A pair of Little Egrets had been seen the previous day, so a walk was planned with the girlfriend around the lake. The first time ive been twitching( Yes, Twitching a Little Egret!) without Bins!

We soon located a single bird on the island off the sailing club with a couple of Canada Geese.
I had my camera, so enjoy this distant white blob!




Back to the gardening job today, where saw a flock of about 50 GOLDEN PLOVER fly over


Am i a photographer? Or do i just like Firecrests?


With my last couple of visit producing dire pictures of the Firecrest, i wanted a record shot for my Note book, so therefore, on a Friday, i walked home from 6th form (1 1/2) miles, and then walked the remaining 5 miles over to Penn Common, where the FIRECREST was still residing.
After getting abit lost on Penn golfcorse, i eventually found myself back on track, and was soon at the area the bird was in, Light Wood.
I was quite proud of myself, as Google maps predicted my journey would take 1 hour 1 minuite, however, i got to the site in just over 40 mins walking, so i was quite happy!
And as i arrived, i scanned over towards its favored hedge, and within 30 Seconds, i was watching the stunning male FIRECREST, flashing its orange crown as it went about its buisness.

It soon flew into a tall tree and started climbing, zipping between branches. Here i got a few photo's which show its orange crown.

Even in this relaxed posture, the orange is easilly visiable on the bird, i watched for about 20 mins before it moved off into the wood, and i informed a couple of birders who appeared from no-where that it was just showing while they were looking in the wrong place!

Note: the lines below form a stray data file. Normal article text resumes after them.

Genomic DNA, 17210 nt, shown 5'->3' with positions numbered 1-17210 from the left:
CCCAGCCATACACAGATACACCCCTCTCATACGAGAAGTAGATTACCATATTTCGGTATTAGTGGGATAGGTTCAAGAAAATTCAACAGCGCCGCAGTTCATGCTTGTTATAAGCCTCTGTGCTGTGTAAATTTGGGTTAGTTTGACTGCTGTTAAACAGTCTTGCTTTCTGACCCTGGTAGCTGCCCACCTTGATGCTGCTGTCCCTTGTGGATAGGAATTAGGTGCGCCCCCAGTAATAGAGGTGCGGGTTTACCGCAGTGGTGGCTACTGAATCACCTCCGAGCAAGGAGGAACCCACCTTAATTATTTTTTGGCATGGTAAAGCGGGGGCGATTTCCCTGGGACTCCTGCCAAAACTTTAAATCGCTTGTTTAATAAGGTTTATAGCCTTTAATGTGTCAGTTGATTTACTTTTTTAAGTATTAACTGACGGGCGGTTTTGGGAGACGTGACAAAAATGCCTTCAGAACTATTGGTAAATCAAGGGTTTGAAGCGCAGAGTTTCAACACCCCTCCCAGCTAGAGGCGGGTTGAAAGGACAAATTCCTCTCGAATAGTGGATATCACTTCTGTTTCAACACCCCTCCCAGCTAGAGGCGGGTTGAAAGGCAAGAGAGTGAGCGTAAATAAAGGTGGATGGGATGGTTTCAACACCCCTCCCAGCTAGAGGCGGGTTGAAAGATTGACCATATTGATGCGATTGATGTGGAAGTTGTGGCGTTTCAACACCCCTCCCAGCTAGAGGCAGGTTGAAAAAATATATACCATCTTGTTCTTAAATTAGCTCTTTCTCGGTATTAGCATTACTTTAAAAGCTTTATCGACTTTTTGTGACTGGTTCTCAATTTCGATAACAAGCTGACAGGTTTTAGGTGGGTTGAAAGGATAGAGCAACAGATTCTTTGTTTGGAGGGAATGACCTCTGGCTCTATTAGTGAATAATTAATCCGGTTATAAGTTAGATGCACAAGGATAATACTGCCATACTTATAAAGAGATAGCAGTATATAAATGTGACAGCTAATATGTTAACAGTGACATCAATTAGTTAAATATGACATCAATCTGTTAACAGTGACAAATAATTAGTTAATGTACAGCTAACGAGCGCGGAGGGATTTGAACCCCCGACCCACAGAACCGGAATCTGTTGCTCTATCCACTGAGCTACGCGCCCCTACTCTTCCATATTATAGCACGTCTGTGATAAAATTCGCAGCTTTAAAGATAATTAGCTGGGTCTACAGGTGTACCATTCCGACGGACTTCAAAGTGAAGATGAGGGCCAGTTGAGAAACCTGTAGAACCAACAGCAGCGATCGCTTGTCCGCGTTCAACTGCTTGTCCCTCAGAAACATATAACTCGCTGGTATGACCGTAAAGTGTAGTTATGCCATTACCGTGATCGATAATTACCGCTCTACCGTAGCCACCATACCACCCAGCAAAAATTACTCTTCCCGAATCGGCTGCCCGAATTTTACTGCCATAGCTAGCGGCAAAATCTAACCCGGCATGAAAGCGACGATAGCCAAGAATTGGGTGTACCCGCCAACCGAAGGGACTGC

As time went by, there was still no sign, and both birders left, leaving me along again, soon, as is the luck with birding, the FIRECREST popped out on the edge of the holly not far away. i took a couple of snaps and looked down at the screen,

A photo of a FIRECREST!

As i had been watching the male bird earlier, i didnt look at its crown stripe, presuming it was the same bird, and just kept the above photo because it was the 'sharpest'. Despite having suspitions as to there being a pair of then on site, having seen a seemingly yellow crown striped bird on my first visit! With the light dropping, and the Firecrest having again dissapeared, i went looking for a bird i had heard calling all day, a flock of 15 YELLOWHAMMER, including 6 males which perched on the hedgeline further south of the wood, also mixed in was 4 Bullfinch and 10 Linnet.

However, over a week after seeing the bird, i finally uploaded the 'full set' of photos that i took and i went through them, and i was shocked when i came to this one. In the same 'set' as the picture above, pic 1 was blury, very blury, pic 2, again blury, pic 3, the photo below, pic 4 the 'good' photo, Pic 6, the bird dissapearing into the hedge.